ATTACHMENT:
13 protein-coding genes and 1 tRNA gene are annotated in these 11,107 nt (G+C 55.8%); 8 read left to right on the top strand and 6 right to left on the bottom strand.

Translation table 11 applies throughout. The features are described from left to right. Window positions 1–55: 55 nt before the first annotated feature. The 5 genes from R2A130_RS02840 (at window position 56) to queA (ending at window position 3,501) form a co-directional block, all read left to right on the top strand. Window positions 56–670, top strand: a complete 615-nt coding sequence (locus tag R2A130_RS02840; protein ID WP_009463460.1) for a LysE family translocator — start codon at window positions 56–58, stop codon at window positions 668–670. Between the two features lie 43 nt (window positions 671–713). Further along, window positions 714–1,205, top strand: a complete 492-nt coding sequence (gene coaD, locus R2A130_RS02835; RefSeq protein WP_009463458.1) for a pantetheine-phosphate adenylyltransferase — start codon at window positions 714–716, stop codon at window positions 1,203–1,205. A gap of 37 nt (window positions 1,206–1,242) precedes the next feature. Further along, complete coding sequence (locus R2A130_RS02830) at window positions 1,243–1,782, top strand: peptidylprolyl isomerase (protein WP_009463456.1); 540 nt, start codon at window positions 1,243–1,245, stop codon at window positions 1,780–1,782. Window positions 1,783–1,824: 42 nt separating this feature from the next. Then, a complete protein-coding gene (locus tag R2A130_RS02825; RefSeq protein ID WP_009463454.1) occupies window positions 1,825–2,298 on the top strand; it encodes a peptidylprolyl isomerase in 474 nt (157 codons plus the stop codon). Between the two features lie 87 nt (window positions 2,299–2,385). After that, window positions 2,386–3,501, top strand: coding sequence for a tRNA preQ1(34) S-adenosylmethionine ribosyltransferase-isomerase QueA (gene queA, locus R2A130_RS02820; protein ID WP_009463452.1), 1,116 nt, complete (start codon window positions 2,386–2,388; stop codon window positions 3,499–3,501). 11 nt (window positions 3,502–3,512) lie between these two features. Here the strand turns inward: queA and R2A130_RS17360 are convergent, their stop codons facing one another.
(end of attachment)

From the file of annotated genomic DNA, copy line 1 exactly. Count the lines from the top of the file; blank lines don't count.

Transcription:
13 protein-coding genes and 1 tRNA gene are annotated in these 11,107 nt (G+C 55.8%); 8 read left to right on the top strand and 6 right to left on the bottom strand.